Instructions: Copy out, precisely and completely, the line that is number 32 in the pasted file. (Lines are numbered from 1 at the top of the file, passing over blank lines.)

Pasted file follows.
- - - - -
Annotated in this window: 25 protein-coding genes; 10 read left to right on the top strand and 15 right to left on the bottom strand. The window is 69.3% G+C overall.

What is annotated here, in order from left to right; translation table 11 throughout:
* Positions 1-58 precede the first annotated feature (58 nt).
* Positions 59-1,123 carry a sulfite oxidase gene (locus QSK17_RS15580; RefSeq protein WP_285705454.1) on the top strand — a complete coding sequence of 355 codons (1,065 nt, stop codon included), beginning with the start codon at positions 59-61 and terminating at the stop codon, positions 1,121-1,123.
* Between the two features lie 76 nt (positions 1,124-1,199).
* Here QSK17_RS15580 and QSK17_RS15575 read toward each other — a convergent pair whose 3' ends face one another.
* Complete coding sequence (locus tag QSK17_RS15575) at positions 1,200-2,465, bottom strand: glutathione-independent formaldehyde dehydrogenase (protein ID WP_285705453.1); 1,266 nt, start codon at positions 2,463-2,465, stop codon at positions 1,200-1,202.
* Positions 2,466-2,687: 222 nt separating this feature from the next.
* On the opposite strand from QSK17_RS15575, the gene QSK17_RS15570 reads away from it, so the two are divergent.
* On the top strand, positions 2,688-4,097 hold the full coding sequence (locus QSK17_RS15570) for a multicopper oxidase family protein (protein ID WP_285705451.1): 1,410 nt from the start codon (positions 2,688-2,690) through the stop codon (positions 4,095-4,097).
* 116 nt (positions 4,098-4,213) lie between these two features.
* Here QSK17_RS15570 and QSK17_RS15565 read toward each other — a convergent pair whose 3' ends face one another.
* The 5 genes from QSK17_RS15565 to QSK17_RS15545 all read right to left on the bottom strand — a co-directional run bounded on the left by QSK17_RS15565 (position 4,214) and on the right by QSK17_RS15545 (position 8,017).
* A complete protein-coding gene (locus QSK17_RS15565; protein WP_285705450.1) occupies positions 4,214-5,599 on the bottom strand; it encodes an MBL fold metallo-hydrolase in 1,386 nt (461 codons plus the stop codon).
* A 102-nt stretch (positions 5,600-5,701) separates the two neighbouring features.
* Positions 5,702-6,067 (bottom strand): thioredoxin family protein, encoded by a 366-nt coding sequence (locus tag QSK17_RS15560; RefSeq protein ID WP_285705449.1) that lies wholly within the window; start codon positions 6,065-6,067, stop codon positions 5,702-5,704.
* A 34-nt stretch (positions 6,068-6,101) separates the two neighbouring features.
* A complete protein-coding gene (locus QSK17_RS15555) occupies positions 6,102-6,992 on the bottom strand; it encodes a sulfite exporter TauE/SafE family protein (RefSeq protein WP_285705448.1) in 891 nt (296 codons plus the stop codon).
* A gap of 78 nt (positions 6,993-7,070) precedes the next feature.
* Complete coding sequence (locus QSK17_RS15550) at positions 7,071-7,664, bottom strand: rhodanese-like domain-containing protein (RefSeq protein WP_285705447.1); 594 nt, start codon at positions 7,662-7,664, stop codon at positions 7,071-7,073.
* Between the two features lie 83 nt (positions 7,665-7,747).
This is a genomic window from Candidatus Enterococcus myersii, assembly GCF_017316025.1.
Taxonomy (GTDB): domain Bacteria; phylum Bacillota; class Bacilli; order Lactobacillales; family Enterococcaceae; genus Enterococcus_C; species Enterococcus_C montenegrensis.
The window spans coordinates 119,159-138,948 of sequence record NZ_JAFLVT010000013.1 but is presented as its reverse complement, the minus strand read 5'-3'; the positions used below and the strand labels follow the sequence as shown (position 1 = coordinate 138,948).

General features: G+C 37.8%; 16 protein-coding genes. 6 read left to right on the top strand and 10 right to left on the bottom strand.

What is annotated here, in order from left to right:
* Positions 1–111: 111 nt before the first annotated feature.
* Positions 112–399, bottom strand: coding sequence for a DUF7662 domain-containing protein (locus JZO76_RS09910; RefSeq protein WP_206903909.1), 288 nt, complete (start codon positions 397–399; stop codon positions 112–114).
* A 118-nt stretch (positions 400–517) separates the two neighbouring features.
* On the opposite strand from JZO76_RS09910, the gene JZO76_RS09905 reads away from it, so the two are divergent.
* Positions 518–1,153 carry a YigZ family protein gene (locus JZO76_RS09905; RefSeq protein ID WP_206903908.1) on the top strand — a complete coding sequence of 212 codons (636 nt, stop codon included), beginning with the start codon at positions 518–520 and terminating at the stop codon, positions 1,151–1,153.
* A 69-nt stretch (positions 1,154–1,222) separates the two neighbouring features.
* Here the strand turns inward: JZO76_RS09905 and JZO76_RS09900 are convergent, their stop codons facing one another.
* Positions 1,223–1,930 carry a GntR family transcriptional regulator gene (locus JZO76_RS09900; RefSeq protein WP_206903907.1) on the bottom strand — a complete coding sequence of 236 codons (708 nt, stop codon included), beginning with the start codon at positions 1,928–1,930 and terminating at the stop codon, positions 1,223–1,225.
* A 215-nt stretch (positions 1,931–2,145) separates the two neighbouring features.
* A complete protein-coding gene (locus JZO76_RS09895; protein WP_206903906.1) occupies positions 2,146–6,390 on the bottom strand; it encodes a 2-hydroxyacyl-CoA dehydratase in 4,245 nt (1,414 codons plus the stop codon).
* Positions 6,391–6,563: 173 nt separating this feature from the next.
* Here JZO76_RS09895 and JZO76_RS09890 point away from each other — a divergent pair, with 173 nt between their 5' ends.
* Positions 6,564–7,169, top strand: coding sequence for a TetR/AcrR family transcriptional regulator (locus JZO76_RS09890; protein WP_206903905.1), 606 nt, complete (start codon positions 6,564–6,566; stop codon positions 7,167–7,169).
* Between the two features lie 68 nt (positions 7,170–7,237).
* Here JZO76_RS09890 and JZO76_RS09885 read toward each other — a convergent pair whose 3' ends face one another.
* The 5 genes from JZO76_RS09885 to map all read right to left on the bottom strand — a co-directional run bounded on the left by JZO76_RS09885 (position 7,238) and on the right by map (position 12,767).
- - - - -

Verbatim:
* A 69-nt stretch (positions 1,154–1,222) separates the two neighbouring features.